I'm not on Facebook as I fear the waste of time it might involve. I already have too many ways to procrastinate.
deannawol
Mar. 6th, 2009 02:55 pm (UTC)
If a candidate isn't on Facebook these days, I tend to wonder why not - indicates a lack of interest in new technology and networking which is rather surprising for someone looking for a job in my line of work.

I have a facebook but I don't do anything with it. I also have a linked-in but again, I rarely do anything with it. I try to keep my online identity away from my offline identity.

But I have to say that even though I spend at least 45% of my life in the vacinity of a computer which is hooked up to the world wide web, I think that it's rather annoying that people look for you online instead of letting your professional credentials speak for themselves.

I mean, what happens if you find something that someone else has linked with my name, that is 'of me' but is not something that you would have put up there, i.e. drunked nights out, hen parties, beach holidays where you're prancing around in a bikini? Should that affect an interview potential?

And yes, I know one person whose husband posted their nude holiday snaps (they went to a naturist resort) and shortly afterwards the entire office that she worked in knew exactly how she got rid of her tan lines...

It's a hopefully extreme case, but with the growing need to post about your life (and yes, I know I do it too) where does censorship come in? You can't moderate what other people put on their webspaces even if you find it inappropriate. You can ask them to take it down, but with google caching, is there anyway to get it safely off the net once it's made it up there once?

Luckily enough, I have a famous name and it was at least 110 entries before I found something that was even vaguely related to me on the internet. And even then it was a Linked-In page with 15 other people. I consider that a huge achievement in this day and age. But that's because I hide under a username. But given that the email address that I give when making applications is my professional one, I think I'm safe enough.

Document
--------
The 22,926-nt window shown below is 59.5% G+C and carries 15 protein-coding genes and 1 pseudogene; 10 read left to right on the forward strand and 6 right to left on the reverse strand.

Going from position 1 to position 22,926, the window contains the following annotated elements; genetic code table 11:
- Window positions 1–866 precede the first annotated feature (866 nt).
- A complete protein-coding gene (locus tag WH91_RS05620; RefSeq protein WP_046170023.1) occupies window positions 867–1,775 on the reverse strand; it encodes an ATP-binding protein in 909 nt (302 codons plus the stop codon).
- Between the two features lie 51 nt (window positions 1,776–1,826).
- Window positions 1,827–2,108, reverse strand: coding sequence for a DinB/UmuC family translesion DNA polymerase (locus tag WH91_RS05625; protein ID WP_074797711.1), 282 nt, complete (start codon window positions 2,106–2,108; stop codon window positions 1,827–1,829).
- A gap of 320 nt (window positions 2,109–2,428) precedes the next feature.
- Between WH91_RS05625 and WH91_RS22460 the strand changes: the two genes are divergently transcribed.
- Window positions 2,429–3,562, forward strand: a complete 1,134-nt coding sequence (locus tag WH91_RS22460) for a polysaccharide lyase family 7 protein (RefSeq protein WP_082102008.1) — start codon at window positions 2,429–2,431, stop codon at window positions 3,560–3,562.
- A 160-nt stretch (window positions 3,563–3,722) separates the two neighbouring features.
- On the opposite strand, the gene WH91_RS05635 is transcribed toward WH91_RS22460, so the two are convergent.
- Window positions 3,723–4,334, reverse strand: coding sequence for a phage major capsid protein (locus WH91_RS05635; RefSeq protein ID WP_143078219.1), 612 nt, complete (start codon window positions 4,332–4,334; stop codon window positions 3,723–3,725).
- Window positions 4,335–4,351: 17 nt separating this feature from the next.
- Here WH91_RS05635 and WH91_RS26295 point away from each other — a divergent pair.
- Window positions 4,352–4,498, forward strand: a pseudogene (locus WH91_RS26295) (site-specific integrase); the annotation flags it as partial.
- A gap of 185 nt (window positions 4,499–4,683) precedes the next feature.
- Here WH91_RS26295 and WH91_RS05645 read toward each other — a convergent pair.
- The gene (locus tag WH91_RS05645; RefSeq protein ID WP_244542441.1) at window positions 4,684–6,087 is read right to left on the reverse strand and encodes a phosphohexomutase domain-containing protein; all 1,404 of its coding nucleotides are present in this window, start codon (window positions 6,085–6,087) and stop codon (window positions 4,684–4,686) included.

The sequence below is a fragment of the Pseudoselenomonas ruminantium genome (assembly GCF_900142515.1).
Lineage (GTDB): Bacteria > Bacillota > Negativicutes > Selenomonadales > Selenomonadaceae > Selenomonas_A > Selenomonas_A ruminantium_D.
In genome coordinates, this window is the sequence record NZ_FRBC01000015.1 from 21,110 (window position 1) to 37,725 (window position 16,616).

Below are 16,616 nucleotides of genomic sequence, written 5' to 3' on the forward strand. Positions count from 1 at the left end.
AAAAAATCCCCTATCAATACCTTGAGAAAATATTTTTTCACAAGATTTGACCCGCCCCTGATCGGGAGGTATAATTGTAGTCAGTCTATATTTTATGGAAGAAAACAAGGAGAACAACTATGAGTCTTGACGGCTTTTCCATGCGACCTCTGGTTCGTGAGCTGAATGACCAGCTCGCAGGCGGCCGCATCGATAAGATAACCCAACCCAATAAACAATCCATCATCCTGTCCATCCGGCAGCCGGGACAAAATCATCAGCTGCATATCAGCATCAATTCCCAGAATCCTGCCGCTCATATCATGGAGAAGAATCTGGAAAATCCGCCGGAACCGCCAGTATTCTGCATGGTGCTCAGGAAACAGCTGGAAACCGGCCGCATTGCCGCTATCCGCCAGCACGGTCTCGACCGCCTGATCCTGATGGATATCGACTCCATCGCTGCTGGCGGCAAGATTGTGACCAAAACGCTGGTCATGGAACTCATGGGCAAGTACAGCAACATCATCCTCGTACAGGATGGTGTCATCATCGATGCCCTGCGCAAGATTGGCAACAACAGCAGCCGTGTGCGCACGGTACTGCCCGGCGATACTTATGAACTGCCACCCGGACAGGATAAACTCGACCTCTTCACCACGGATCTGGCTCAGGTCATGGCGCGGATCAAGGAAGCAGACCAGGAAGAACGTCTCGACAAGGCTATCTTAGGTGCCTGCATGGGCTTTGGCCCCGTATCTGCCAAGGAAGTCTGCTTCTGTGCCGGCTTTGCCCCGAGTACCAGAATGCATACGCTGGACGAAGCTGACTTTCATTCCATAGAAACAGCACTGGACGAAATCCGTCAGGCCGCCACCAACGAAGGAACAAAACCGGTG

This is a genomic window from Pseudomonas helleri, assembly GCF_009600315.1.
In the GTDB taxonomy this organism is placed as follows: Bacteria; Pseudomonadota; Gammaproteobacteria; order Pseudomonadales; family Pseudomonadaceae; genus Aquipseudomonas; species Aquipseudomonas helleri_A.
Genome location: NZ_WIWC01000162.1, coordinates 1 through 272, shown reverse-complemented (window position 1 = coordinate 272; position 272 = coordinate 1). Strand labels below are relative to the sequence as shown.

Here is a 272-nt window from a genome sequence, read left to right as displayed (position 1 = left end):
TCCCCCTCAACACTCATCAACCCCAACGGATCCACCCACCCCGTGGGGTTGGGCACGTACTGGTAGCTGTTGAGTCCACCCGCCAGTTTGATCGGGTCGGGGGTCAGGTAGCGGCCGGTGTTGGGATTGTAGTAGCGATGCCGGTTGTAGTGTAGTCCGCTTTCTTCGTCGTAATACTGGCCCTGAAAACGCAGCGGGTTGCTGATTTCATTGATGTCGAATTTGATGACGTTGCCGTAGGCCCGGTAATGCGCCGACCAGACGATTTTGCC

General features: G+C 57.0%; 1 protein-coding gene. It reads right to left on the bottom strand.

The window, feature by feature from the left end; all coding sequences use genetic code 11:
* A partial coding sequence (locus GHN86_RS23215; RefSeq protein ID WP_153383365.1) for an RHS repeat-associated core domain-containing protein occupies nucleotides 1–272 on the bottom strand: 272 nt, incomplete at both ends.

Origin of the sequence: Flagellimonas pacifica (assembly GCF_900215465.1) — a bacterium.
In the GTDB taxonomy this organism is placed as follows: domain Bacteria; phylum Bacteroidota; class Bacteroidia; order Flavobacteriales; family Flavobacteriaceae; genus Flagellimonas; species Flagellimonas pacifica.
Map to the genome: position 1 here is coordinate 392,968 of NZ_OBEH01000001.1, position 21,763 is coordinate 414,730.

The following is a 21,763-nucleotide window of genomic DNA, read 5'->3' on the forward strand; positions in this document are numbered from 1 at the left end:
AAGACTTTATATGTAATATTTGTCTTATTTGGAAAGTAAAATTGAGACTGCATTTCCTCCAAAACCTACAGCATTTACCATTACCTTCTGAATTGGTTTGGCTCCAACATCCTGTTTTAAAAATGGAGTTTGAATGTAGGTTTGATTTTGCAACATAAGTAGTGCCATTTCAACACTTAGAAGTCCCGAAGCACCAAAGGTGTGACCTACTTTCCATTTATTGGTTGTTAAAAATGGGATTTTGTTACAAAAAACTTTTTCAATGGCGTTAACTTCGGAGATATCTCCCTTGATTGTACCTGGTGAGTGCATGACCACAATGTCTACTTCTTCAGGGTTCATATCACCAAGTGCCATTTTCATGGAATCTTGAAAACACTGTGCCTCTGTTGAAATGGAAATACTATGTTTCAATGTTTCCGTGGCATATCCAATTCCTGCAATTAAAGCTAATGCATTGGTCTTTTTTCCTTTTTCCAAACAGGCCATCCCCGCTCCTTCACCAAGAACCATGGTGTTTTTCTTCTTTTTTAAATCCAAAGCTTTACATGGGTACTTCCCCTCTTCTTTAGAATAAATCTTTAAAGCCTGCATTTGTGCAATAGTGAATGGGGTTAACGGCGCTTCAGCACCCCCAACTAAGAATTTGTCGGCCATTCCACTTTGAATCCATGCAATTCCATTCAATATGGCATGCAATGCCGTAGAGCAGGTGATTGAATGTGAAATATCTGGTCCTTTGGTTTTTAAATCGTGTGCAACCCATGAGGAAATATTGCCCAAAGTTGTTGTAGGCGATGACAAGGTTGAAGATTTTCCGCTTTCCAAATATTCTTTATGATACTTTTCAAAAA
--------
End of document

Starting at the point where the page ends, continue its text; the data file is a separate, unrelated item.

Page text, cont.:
But something to think on...
nwhyte
Mar. 6th, 2009 03:49 pm (UTC)
As you know, since I emailed you both to sort out my address book, you have the same name as one of my professional contacts! (And I was in the same year in the same college as my near namesake.)
deannawol
Mar. 6th, 2009 10:10 pm (UTC)
*grin * Yeah, it's one of those nice famous names, it gets reused quite a bit. :)
alexmc
Mar. 6th, 2009 07:12 pm (UTC)
> Is that an invasion of privacy? I think it's due diligence

My opinion also - but I rarely interview people. It may be that in the IT field such things are more acceptable.

However I would ignore Facebook/MySpace and possibly even LJ.

I would only really be interested in confirming that the person described in the CV actually existed and that the CV wasnt made up..
irishkate
Mar. 6th, 2009 07:18 pm (UTC)
I completely believe in not outing people who choose to have an online identity separate from their RL identity - though a quick google of the current hot topic outee shows their full name including middle name if you just google their LJ identity - they self outed as it were. The rest of the fuss is about other things really.

However I keep everything friend locked because I bitch and moan here - a fact which started a family fight one year before everything was locked down tight- I also learn here, which means I say things that are not right, get called on it and try to argue til I know better (or have won my point) - and I have learned to keep that to within a group of people who will give me the time to BE wrong and learn, rather that slam me.

So I use irishkate here - mostly cause it never dawned on me to use my RL name when I started- and my RL name on Facebook, twitter and Linkedin. But even there those are two/three different names, since I am more formal at work.

I have a couple of other blogs for family only or opinion only. You could figure out they are me but I don't think there is anything there I would be afraid for you to know - they have different identities only so I can remember what I am posting to and why.

There are hundreds of people with all versions of my name. Google any of them and some of what you see is me eventually, but not actually very much. No employer should be able to use a quick google search to be sure they are looking at my information. About the only information I know I want to keep secret from an employer is that I suffer from depression. That could impact on my job hunts. But my last bosses know so it is out there anyway - and always in my employment medical. And to be fair I don't keep it very secret - I just don't put it in black and white and easily findable.

And I check google from time to time.

But I think it is always worth remembering - If you put it on the internet you make it public whether you intended to or not. Somehow someday it may be possible to unlock it or find it or make it public. If you want to make it harder, then be consistent and careful. Otherwise be prepared.